The Palace of the King

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After the spies’ slanderous lies about the Land of Israel, Yehoshua and Kalev stand up and say the following: 

The land that we traversed and scouted is an exceedingly good land. If God is pleased with us, He will bring us into that land, a land that flows with milk and honey, and give it to us; only you must not rebel against God…

On a simple level, they were trying to win back the hearts of the people with their impassioned words. Unfortunately, though, it fell on deaf ears.

Despite their speech not achieving its mission, Rav Moshe Tzvi of Severen notes that they encoded in these verses a key ingredient to proper living in the Land. He interprets “the Land is exceedingly good” as referring not only to the Land’s physical bounty and beauty but also to the Land’s spiritual qualities. The air of the Land is permeated with the Divine Presence and allows one to connect more deeply and intimately with God and all that is spiritual.

However, there is a catch. Yehoshua and Kalev continue with the words “only you must not rebel against God.” The world is built on a balance of opposing forces. If the Land of Israel has potent positive spiritual forces, it also bears terrible potential for the opposite. The Land of Israel is only “exceedingly good” if a person is “pleasing” to God. But if a person “rebels,” then a sin committed in the Land of Israel can become a greater stain on the person than the identical sin committed outside of the Land. A sin in “the palace of the king” is more negatively impactful than a sin in the countryside.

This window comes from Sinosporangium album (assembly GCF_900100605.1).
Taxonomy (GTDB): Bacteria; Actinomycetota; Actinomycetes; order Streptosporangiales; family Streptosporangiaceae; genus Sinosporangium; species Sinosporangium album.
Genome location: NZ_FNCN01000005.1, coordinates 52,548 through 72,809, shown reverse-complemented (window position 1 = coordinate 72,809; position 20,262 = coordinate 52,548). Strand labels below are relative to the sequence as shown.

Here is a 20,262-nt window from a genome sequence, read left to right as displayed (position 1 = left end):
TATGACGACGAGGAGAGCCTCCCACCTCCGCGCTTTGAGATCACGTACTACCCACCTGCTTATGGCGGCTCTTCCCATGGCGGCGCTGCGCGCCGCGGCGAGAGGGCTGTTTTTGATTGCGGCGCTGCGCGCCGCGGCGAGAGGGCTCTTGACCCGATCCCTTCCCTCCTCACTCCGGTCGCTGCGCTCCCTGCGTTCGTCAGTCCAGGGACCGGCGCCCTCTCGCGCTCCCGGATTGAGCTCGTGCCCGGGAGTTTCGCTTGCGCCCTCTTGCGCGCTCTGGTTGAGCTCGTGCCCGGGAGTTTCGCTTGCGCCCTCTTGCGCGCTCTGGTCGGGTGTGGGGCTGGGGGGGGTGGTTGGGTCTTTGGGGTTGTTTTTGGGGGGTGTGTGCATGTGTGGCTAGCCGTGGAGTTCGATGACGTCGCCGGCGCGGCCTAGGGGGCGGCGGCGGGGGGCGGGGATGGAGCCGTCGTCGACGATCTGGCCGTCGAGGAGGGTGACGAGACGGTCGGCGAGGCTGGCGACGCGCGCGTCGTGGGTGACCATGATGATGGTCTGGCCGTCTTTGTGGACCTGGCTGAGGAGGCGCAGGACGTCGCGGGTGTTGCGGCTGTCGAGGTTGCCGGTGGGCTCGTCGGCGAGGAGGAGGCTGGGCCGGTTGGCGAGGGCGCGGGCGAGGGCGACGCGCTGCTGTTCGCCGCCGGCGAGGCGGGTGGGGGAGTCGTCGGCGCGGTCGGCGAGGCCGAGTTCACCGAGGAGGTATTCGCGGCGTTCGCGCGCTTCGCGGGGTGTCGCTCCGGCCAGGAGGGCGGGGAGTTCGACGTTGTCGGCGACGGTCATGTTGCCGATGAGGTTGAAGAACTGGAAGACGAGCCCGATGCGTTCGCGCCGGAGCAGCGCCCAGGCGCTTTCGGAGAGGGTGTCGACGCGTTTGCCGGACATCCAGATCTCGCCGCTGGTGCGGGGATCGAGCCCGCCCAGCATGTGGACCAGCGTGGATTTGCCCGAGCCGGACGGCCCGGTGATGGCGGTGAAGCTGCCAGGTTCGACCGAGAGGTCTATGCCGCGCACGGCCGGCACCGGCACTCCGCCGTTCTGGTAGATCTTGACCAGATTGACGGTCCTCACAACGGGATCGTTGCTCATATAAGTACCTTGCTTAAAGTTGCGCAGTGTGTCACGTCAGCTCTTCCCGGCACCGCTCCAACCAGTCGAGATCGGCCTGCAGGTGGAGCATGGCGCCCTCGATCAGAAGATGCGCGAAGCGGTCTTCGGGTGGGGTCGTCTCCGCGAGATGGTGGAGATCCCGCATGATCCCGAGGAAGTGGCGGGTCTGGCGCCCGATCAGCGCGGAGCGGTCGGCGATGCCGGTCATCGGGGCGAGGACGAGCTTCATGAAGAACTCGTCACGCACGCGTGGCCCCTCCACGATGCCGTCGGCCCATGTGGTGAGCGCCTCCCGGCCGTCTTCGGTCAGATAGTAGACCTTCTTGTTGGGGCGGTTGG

This notion of a balance in between good and evil is all the more true regarding Yerushalayim. On the one hand, it is a place of great potential for growth in spirituality. The Mishna teaches us that even one living in the Land of Israel can force a spouse to move with him/her to Yerushalayim due to its unique qualities.

However, there is also a great danger for those that are not wary. In next week’s parsha the Jewish people, due to their sins, complain to Moshe that: “Everyone who so much as ventures near God’s Tabernacle must die. Alas, we are doomed to perish!” When they were not in a state of worthy of being close to the Mishkan, this proximity to sanctity became threatening. This same mindset was transposed to Yerushalayim. The Navi specifically highlights the sins of Yerushalayim as a reason for the destruction. Proximity to the Beit HaMikdash when one is impure can cause a severe punishment.

With great potential comes great risks. Let us embrace the potential of Yerushalayim while praying to God that we always remain worthy of our city and avoid the potential pitfalls. 


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